Boosting taxes on cigarettes is an effective way to cut smoking rates among adults and, even more, among those college-age and younger, along with tobacco-related disease and death. A case in point is Maryland, where the incidence of smoking fell by a third from 1998 to 2010, a period during which the state more than quintupled its cigarette tax.
By the same token, states that have allowed cigarette levies to remain low, under the sway of Big Tobacco or anti-tax sentiment, generally suffer from higher smoking rates and the resulting impact on public health. Virginia's cigarette tax is second-lowest in the nation, after Missouri's; it is an example of a state that extends its smokers a license to kill themselves.
Pleased with the results in Maryland, anti-tobacco advocates want to build on their success. On the merits, they have an easy case to make. After the state doubled its levy in 2008, to $2 per pack, cigarette sales dropped sharply. Now advocates want to raise the per pack tax again, to $3. Lawmakers should take note.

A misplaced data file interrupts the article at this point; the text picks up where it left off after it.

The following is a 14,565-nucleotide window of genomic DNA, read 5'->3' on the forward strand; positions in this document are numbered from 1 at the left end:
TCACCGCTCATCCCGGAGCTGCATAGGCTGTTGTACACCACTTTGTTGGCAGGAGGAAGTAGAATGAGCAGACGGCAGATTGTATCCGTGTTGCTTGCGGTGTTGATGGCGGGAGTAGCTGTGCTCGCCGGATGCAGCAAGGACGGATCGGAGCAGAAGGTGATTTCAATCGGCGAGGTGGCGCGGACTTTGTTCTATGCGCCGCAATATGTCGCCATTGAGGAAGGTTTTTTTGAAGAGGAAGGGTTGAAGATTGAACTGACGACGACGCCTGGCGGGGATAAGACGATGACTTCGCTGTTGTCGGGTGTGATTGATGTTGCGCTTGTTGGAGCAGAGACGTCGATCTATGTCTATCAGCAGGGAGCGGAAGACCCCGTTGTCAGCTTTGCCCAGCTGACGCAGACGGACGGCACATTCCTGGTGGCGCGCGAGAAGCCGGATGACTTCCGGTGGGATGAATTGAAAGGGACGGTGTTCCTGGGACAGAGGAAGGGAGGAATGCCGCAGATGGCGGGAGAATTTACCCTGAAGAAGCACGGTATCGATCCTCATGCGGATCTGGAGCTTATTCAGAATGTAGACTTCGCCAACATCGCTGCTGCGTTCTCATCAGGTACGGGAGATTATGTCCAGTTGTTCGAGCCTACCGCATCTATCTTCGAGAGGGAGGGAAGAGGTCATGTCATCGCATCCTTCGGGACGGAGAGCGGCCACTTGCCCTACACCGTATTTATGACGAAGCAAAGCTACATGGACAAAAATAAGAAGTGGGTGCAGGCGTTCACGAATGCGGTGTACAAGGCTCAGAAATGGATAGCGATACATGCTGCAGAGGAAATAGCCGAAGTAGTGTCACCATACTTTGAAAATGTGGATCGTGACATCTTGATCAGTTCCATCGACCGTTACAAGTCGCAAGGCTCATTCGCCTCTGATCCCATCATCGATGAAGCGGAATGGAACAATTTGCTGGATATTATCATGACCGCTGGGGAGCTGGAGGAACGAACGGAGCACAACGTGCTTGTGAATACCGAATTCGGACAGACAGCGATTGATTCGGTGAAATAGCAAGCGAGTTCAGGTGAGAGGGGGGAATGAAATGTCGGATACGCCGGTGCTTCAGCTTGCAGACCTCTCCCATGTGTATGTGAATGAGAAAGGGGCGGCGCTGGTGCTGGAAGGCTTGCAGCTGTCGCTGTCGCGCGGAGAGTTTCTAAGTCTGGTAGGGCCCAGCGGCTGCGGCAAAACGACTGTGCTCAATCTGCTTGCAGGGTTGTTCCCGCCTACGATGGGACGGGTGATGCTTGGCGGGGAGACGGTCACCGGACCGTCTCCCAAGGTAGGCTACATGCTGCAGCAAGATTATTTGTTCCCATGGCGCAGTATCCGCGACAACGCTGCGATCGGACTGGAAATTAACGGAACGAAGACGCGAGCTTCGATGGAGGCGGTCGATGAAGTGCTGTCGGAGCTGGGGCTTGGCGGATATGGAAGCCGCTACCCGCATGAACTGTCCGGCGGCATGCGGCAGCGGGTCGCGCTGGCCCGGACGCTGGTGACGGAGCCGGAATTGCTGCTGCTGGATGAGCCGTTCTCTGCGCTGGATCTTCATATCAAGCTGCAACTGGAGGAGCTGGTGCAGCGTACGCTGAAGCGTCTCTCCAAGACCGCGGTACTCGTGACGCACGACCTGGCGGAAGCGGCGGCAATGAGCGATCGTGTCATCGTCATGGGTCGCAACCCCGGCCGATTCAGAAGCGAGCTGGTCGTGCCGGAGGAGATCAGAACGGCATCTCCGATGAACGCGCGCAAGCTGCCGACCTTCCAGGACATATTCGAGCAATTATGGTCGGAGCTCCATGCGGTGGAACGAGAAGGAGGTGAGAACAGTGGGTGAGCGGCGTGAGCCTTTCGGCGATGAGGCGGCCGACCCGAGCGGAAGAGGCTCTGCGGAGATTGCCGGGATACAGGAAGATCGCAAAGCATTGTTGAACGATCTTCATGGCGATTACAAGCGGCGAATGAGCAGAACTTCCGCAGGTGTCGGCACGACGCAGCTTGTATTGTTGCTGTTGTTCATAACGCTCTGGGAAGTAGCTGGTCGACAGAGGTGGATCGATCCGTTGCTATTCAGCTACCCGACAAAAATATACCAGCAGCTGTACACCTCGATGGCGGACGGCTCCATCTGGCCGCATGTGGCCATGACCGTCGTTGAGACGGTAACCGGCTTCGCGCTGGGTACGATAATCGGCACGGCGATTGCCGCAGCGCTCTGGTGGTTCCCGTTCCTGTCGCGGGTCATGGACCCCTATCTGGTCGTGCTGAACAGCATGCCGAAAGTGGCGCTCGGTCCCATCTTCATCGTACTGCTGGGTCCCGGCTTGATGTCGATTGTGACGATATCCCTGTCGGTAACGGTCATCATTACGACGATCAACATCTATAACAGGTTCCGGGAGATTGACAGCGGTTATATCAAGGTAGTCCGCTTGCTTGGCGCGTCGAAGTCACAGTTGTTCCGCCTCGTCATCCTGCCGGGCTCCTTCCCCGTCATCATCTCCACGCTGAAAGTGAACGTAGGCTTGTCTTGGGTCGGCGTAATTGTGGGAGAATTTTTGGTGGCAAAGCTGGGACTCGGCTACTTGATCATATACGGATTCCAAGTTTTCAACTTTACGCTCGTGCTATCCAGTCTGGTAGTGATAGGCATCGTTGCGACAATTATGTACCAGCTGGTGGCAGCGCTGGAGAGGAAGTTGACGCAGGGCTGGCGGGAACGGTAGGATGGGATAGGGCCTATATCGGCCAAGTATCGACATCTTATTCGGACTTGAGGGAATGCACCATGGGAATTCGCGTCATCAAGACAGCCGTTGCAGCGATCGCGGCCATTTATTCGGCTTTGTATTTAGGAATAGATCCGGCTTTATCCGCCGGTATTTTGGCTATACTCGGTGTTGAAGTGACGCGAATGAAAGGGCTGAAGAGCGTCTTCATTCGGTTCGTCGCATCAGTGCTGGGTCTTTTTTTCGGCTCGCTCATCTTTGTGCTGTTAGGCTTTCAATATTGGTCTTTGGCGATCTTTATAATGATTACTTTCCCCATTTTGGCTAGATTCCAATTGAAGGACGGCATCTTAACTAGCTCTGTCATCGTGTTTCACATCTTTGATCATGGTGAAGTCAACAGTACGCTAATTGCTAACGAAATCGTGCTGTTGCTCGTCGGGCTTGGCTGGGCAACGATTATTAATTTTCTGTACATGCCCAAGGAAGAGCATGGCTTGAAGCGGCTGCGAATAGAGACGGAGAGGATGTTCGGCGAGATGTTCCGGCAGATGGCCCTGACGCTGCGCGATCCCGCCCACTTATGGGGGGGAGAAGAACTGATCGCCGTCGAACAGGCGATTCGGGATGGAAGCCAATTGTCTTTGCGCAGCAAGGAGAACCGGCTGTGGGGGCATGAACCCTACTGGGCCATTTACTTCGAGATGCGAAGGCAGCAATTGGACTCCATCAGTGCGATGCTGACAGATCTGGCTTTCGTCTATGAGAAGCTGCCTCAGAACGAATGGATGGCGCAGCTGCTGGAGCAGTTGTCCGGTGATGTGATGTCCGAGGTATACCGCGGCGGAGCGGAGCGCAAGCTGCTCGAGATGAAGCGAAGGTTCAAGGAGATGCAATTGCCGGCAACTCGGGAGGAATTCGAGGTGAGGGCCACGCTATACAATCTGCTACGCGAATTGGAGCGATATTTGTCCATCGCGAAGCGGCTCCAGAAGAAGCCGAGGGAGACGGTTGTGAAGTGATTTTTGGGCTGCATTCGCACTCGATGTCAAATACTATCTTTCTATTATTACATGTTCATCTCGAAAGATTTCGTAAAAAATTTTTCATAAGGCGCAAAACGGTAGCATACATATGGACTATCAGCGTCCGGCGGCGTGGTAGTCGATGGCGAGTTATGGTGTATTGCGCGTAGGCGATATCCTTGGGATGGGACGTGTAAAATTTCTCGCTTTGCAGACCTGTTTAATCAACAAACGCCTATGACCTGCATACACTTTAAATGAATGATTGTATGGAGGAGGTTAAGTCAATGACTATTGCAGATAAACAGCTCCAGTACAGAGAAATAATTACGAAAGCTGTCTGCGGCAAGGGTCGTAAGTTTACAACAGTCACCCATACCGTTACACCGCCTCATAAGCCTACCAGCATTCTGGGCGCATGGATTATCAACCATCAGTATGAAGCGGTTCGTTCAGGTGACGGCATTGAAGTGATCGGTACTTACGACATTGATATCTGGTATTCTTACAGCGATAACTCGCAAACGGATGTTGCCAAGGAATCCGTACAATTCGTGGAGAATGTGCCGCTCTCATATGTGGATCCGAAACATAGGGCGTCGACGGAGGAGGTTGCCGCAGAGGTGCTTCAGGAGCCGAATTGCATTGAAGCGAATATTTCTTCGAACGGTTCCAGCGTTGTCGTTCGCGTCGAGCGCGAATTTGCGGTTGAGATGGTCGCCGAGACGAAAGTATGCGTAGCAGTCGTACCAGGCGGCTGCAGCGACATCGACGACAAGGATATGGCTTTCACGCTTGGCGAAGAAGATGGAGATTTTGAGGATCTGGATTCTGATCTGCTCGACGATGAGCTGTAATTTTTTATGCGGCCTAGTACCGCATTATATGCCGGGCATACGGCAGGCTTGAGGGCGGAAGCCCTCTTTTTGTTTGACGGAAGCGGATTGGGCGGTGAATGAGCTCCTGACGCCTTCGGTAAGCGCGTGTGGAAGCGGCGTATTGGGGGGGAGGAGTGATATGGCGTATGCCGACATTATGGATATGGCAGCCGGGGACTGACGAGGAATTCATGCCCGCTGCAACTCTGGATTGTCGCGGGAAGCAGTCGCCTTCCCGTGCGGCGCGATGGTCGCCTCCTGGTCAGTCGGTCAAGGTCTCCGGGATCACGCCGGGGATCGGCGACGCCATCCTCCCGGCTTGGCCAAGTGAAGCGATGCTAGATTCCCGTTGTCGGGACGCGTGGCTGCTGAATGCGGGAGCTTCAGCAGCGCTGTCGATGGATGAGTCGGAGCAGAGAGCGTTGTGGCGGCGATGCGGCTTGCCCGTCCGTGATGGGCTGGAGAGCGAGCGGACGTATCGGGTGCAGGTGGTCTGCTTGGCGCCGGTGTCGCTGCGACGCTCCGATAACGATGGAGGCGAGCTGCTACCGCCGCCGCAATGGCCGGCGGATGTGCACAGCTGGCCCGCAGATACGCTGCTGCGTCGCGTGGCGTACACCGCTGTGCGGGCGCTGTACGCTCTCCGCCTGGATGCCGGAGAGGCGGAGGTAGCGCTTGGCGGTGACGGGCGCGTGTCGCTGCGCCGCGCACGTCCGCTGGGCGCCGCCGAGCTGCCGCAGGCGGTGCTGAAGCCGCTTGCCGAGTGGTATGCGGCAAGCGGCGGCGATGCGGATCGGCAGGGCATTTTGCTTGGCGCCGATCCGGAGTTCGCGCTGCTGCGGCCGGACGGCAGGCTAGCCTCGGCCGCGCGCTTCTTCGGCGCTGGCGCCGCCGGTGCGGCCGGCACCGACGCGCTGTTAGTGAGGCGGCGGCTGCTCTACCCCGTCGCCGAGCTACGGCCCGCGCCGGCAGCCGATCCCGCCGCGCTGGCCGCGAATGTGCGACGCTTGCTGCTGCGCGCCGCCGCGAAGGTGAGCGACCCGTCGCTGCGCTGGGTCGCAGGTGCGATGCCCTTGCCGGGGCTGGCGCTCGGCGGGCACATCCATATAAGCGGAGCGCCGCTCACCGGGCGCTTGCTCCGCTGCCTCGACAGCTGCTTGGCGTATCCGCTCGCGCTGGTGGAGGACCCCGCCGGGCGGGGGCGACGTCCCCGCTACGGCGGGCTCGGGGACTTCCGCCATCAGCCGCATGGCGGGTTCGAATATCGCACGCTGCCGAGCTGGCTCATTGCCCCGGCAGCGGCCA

Higher taxes are particularly effective in cutting tobacco use among younger smokers, whose habits are less entrenched and who are more sensitive to price. As a direct result of the 2008 tax increase, youth smoking rates plummeted by almost a third in two years. In 2009, just 12 percent of Maryland youths were smokers, compared with a national rate of almost 20 percent.
And while adult smokers are somewhat less sensitive to price increases, Maryland's 2008 tax hike helped cut the number of adult smokers by about 13 percent.
Complacency is the wrong course of action. Anti-tobacco advocates point out that following the big drop after 2008, smoking rates in Maryland have started to inch up again over the past few years. That coincides with an 80 percent cut in spending on the state's main anti-smoking program, which aims to help people to quit or not start in the first place. Despite its relatively high tax rate on cigarettes, Maryland ranks just 34th nationally among the states in spending on its anti-smoking program.
Each of the three increases in Maryland's cigarette tax over the past dozen years has been followed immediately by a sharp drop in sales. True, some Maryland smokers may simply cross the border to buy their cartons in low-tax Virginia. But more have quit or cut back, as state-by-state smoking rates suggest.
The tobacco lobby remains strong enough to push back against further increases. In Annapolis, a bill this year to raise the state's per-pack tax to $3 died in committee. A similar effort in the legislative session starting in January may suffer the same fate.
Anti-smoking advocates are focusing their efforts on the next year or two in the legislative calendar. They should be helped both by the counter-example of Virginia and by the facts.